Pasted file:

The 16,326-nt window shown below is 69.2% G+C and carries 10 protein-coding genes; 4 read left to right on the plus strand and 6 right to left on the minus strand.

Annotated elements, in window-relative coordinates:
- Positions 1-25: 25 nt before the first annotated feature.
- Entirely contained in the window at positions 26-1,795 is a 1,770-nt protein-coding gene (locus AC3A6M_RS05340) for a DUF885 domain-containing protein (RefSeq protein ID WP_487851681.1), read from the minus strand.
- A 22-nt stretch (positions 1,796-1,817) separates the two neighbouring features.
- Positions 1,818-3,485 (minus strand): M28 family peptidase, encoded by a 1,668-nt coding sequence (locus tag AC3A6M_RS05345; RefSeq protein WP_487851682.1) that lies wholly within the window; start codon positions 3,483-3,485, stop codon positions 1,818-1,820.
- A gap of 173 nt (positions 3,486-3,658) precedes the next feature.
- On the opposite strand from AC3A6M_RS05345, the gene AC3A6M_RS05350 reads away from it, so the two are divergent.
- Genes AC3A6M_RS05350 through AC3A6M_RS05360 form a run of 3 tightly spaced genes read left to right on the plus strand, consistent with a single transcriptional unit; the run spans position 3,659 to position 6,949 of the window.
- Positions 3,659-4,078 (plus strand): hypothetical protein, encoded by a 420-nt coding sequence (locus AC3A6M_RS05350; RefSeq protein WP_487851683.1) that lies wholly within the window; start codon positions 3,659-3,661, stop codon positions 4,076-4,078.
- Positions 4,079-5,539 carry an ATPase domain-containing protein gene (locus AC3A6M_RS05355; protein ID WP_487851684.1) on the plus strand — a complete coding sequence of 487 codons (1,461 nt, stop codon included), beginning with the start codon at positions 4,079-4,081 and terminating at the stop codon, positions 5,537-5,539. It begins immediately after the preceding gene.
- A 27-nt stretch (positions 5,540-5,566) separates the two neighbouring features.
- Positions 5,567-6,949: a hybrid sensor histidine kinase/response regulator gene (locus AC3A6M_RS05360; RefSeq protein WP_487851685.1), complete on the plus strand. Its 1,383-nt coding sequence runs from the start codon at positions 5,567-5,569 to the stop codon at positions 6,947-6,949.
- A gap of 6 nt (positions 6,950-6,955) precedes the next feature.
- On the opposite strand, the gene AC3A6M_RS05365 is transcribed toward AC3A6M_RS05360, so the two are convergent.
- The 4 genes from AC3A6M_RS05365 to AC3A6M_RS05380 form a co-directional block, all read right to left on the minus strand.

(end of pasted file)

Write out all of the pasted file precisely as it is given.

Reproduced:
The 16,326-nt window shown below is 69.2% G+C and carries 10 protein-coding genes; 4 read left to right on the plus strand and 6 right to left on the minus strand.

Annotated elements, in window-relative coordinates:
- Positions 1-25: 25 nt before the first annotated feature.
- Entirely contained in the window at positions 26-1,795 is a 1,770-nt protein-coding gene (locus AC3A6M_RS05340) for a DUF885 domain-containing protein (RefSeq protein ID WP_487851681.1), read from the minus strand.
- A 22-nt stretch (positions 1,796-1,817) separates the two neighbouring features.
- Positions 1,818-3,485 (minus strand): M28 family peptidase, encoded by a 1,668-nt coding sequence (locus tag AC3A6M_RS05345; RefSeq protein WP_487851682.1) that lies wholly within the window; start codon positions 3,483-3,485, stop codon positions 1,818-1,820.
- A gap of 173 nt (positions 3,486-3,658) precedes the next feature.
- On the opposite strand from AC3A6M_RS05345, the gene AC3A6M_RS05350 reads away from it, so the two are divergent.
- Genes AC3A6M_RS05350 through AC3A6M_RS05360 form a run of 3 tightly spaced genes read left to right on the plus strand, consistent with a single transcriptional unit; the run spans position 3,659 to position 6,949 of the window.
- Positions 3,659-4,078 (plus strand): hypothetical protein, encoded by a 420-nt coding sequence (locus AC3A6M_RS05350; RefSeq protein WP_487851683.1) that lies wholly within the window; start codon positions 3,659-3,661, stop codon positions 4,076-4,078.
- Positions 4,079-5,539 carry an ATPase domain-containing protein gene (locus AC3A6M_RS05355; protein ID WP_487851684.1) on the plus strand — a complete coding sequence of 487 codons (1,461 nt, stop codon included), beginning with the start codon at positions 4,079-4,081 and terminating at the stop codon, positions 5,537-5,539. It begins immediately after the preceding gene.
- A 27-nt stretch (positions 5,540-5,566) separates the two neighbouring features.
- Positions 5,567-6,949: a hybrid sensor histidine kinase/response regulator gene (locus AC3A6M_RS05360; RefSeq protein WP_487851685.1), complete on the plus strand. Its 1,383-nt coding sequence runs from the start codon at positions 5,567-5,569 to the stop codon at positions 6,947-6,949.
- A gap of 6 nt (positions 6,950-6,955) precedes the next feature.
- On the opposite strand, the gene AC3A6M_RS05365 is transcribed toward AC3A6M_RS05360, so the two are convergent.
- The 4 genes from AC3A6M_RS05365 to AC3A6M_RS05380 form a co-directional block, all read right to left on the minus strand.